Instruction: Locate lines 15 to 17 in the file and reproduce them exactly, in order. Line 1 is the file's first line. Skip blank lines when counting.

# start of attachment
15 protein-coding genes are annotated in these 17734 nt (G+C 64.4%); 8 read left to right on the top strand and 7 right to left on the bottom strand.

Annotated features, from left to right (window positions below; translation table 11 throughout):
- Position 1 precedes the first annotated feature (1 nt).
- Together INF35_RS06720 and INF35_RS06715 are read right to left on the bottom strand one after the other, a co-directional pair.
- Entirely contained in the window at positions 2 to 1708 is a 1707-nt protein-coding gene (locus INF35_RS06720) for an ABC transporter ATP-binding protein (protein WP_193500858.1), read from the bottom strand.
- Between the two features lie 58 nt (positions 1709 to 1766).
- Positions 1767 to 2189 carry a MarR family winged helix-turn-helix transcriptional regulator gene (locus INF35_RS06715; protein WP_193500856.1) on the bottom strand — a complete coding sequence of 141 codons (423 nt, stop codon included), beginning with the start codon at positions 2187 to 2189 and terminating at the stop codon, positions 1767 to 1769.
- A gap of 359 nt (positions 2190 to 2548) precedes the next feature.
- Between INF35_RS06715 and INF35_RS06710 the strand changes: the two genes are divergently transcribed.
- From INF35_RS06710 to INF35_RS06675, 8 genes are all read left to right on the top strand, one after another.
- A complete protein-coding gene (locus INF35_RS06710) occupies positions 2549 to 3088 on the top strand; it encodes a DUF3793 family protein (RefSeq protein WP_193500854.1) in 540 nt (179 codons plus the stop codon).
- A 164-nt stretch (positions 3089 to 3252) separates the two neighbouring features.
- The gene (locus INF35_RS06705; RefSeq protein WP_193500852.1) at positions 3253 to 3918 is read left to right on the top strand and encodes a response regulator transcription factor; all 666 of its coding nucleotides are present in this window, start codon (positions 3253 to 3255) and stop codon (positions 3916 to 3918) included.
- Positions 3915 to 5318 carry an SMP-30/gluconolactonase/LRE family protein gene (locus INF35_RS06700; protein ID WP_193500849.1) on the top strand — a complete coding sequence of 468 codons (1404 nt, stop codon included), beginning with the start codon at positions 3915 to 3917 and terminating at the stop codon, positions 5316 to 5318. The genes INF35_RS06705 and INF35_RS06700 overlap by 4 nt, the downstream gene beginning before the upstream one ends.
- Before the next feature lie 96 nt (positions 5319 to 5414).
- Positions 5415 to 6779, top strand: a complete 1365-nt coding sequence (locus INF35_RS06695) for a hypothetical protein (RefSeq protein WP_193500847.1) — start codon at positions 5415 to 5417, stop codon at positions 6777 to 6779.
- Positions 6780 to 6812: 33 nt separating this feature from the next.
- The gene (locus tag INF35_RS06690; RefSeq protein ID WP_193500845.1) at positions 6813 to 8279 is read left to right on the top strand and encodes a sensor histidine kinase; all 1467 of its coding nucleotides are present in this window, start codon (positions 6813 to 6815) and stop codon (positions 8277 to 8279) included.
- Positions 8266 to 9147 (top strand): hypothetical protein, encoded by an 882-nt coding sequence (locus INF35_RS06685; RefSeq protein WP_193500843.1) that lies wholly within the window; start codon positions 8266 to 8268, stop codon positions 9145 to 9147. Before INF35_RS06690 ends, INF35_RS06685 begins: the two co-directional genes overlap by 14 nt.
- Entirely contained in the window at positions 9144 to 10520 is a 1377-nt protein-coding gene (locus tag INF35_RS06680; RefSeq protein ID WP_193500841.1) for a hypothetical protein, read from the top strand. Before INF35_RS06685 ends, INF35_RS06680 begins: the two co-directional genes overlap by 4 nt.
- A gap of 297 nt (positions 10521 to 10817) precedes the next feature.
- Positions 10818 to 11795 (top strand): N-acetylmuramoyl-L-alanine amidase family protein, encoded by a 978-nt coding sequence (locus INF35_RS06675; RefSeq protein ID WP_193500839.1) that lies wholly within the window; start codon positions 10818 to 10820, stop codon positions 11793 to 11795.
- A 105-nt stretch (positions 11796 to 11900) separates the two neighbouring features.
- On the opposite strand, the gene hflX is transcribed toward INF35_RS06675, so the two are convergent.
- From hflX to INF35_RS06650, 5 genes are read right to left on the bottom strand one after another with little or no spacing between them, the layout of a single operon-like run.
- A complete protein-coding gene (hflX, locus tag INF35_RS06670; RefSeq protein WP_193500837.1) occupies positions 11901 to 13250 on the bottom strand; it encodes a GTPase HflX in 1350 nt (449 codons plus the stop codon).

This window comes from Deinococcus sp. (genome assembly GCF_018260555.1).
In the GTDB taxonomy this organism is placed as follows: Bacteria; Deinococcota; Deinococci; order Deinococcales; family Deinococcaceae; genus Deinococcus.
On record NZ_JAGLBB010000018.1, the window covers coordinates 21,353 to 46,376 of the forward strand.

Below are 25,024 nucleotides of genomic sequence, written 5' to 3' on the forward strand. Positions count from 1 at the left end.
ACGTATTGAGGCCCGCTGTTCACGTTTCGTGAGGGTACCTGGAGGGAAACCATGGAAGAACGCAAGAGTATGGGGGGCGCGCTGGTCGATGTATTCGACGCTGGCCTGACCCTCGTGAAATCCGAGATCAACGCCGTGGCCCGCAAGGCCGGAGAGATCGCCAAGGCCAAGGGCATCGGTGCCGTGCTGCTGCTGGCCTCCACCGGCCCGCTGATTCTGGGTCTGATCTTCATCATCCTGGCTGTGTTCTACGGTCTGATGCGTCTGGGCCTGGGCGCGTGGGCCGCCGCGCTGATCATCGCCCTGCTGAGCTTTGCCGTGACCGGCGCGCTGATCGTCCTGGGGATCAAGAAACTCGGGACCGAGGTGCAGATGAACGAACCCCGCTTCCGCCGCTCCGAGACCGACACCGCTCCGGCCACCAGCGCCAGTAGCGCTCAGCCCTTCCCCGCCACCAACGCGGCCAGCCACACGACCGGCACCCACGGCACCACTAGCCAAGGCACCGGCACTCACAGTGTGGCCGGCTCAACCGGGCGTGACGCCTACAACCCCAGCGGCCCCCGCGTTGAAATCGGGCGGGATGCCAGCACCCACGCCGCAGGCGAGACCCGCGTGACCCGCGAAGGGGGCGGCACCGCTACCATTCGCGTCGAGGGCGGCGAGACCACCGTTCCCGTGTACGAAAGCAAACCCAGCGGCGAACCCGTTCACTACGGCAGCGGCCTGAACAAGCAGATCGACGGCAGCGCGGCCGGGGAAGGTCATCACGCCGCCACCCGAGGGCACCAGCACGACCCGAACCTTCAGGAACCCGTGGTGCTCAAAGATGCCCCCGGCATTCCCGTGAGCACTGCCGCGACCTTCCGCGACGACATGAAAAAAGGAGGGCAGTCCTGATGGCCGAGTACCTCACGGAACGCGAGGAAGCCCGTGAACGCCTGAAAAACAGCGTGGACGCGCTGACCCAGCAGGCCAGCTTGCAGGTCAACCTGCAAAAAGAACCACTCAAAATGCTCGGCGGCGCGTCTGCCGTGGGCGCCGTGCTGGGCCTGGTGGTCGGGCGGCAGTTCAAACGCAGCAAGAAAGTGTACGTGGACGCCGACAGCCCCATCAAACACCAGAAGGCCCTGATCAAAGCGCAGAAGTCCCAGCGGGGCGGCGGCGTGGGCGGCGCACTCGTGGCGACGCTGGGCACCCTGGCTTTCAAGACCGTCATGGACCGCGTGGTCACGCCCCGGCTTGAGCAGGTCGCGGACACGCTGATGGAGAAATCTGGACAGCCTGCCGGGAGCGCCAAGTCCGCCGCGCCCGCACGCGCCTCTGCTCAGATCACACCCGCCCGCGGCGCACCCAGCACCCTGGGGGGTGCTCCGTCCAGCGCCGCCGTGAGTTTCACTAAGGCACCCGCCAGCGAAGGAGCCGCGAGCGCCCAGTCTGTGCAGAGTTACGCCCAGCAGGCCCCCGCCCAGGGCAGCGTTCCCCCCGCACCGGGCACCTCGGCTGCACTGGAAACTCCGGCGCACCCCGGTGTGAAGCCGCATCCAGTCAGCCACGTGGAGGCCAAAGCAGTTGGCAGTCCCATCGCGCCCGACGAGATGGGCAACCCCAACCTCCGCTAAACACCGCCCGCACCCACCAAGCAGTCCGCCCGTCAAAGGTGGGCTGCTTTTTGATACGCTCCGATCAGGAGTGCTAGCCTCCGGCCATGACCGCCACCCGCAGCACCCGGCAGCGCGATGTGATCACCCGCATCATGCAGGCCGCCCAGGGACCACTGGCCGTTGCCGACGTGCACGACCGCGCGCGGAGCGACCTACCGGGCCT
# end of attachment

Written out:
- Before the next feature lie 96 nt (positions 5319 to 5414).
- Positions 5415 to 6779, top strand: a complete 1365-nt coding sequence (locus INF35_RS06695) for a hypothetical protein (RefSeq protein WP_193500847.1) — start codon at positions 5415 to 5417, stop codon at positions 6777 to 6779.
- Positions 6780 to 6812: 33 nt separating this feature from the next.